The passive-but-curious are being handed an Internet of Things (a microgrid being one of those things) and wondering what they are supposed to do with it.  This will change. But for now, a large chasm exists between the early adopters and the passive-but-curious, he said.

Closing that chasm —  helping the mainstream customer access microgrids — offers a major business opportunity for utilities.

“To cross the chasm what needs to be delivered is the benefit of the microgrid, and not necessarily the microgrid,” he said.

Specifically, Feasel foresees the microgrid-as-service concept taking hold.  Microgrid-as-a-service appeals to the customer who wants the benefits of a microgrid — reliability, fuel hedging, lower cost, sustainability — but doesn’t want to run a microgrid. The customer contracts for the service, while someone else owns and runs the microgrid.

Free Resource from Microgrid Knowledge Library

Advanced microgrids utilities
‘Advanced Microgrids’ Provide Advanced Solutions
While microgrids are often viewed as a backup power source or a boutique renewable energy project, they can go beyond both of these simplified definitions. Advanced microgrids use multiple distributed energy resources (DERs), along with a PV charging system battery energy storage (PV/BESS) and other components to benefit both consumers and utilities. Key among those […]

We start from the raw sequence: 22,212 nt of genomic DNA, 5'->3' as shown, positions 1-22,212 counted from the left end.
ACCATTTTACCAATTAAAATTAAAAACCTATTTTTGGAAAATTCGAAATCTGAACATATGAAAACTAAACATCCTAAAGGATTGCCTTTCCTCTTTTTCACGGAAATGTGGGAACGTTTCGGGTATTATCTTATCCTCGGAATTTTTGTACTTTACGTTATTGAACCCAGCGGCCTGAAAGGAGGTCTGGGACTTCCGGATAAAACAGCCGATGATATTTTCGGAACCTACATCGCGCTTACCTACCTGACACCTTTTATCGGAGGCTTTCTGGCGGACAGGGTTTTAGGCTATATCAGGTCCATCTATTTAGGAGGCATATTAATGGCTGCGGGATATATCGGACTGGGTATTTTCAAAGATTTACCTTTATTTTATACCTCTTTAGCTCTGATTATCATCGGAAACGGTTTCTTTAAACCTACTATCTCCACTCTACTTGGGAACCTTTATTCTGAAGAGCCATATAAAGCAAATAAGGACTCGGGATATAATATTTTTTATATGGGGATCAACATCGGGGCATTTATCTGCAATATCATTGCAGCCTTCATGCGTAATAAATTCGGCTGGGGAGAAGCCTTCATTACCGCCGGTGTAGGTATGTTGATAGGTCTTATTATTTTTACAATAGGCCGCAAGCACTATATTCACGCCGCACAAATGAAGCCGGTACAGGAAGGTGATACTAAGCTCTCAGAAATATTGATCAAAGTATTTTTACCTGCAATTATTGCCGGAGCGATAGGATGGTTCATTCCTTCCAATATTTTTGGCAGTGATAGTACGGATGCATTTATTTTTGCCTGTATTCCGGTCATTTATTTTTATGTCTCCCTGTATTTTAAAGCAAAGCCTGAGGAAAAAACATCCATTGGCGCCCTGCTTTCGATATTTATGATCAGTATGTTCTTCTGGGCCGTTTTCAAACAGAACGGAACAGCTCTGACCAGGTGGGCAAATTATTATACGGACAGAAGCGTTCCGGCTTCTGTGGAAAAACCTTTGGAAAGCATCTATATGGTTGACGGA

We always respect your privacy and we never sell or rent our list to third parties. By downloading this White Paper you are agreeing to our terms of service. You can opt out at any time.

Get this PDF emailed to you.

“To reach that market you have to deliver the benefit at the same time they are paying for it. You can’t say, ‘Pay everything upfront and then you will see the benefits eventually,’” he said. “So you need a third party that will design, finance, build, own operate and maintain it.”


Microgrid-as-a-serve is a team production. The utility brings its strong balance sheet and relationship to the customer. It acts as owner of the microgrid. Others, like Schneider, bring technical expertise.